Programming for Sutton's Public Access Channel (Channel 13) can be provided by volunteer Access Producers, who have taken the SCTV Production Course and are authorized to use SCTV equipment and facilities. In addition, any Sutton resident, town employee, or local business owner may submit programming for Channel 13. Programming must be submitted on an appropriate media format (see FAQ #6) , and a Cablecast Request Form must be signed stipulating that the programming adheres to Public Access rules and guidelines, and that the person who filled out the form will take responsibility if any issues with the program's content arise.
For more information on submitting programming to SCTV, please contact the office.
5. Why don’t access centers just produce all the programs?
Most independent or municipal access centers are funded by a small cable license fee (usually from 1 to 5% of the local cable company’s revenues) which pays for facility upkeep, utilities, and a small part-time or full-time staff – usually 1 to 3 people, although some urban centers have several more. And it is these employees’ job to manage the public resources, train people in TV production skills, and facilitate the telecast of programs on the local channels. It is neither possible nor appropriate for them to be in the TV production business, for access TV is “Do It Yourself” TV.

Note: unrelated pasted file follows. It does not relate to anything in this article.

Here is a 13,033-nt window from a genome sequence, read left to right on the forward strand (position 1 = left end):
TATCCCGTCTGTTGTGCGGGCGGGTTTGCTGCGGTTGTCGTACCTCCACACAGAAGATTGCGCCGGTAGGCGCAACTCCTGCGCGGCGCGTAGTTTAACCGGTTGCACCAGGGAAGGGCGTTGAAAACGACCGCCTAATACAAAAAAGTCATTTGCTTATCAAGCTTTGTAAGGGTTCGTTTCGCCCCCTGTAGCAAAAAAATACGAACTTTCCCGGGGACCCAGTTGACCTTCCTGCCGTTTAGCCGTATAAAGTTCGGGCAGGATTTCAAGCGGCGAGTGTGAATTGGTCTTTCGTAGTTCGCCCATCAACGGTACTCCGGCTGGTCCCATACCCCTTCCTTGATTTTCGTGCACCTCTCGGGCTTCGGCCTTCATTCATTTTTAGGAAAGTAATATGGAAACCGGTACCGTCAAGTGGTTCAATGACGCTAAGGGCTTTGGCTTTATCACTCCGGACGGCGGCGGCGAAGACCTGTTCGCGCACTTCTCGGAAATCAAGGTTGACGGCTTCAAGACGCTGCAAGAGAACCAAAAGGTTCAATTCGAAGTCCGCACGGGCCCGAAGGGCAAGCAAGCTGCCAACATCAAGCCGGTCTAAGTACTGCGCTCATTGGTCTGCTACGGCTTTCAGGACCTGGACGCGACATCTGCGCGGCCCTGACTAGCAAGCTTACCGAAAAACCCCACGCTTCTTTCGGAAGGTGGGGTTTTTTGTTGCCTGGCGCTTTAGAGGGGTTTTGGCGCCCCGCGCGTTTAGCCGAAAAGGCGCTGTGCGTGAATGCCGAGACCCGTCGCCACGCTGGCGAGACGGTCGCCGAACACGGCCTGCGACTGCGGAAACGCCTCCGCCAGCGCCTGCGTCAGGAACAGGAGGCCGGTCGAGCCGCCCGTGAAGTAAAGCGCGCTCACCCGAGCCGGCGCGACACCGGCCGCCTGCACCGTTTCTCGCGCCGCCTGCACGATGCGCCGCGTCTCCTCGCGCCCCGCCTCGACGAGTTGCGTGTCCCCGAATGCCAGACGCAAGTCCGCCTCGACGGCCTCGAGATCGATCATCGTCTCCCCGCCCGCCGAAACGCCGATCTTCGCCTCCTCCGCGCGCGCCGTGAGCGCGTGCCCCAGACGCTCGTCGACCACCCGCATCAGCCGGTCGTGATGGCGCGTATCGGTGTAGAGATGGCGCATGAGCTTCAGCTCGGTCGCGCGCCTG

6. If access centers don’t produce shows, how do important programs get on the air?
The SCTV staff assists with the recording and broadcast of much of the government and educational programming. Community volunteers who either want to hone their skills in TV Production, or have an interest in the program topic or content can also do much of the programming produced at access centers. So, parents of athletes often produce high school football games. The League of Women Voters may cover a town meeting. A town department may find an interested worker in the department to prepare information for a department program or service that needs publicizing.
Many access centers recruit college and high school interns to help produce programs. Several state and local elected officials already produce shows in their districts using such volunteers, as well as getting help from their communications or public information staffers, and supporters. These and other community-based resources are the primary means of getting programs or events videotaped in local access centers.
7. What is Sutton Community Television and what channels are SCTV on?
Sutton’s first work with cable television began in 1998. Like many public access operations in Massachusetts, Sutton Community Television (SCTV) is responsible for coordinating all types of access television - public access, educational access and government access – also known as “PEG”. The Town of Sutton Cable Advisory Board established the Sutton Community Television (SCTV) organization for the purpose of developing, overseeing, and ongoing development of equipment, facilities and personnel required to foster the creation of TV programs to be aired on Sutton Public Access stations. SCTV is essentially a TV studio and a resource center, but unlike commercial broadcast stations, it is not staffed with TV producers, camera operators, and technicians. Sutton Community Television provides programming
on three distinct cable television access channels in the Town of Sutton.
Charter Communications broadcasts the local Sutton stations as follows:
Channel 11 (SGTV) broadcasts town government programming.
Channel 12 (SETV) features school/education programming.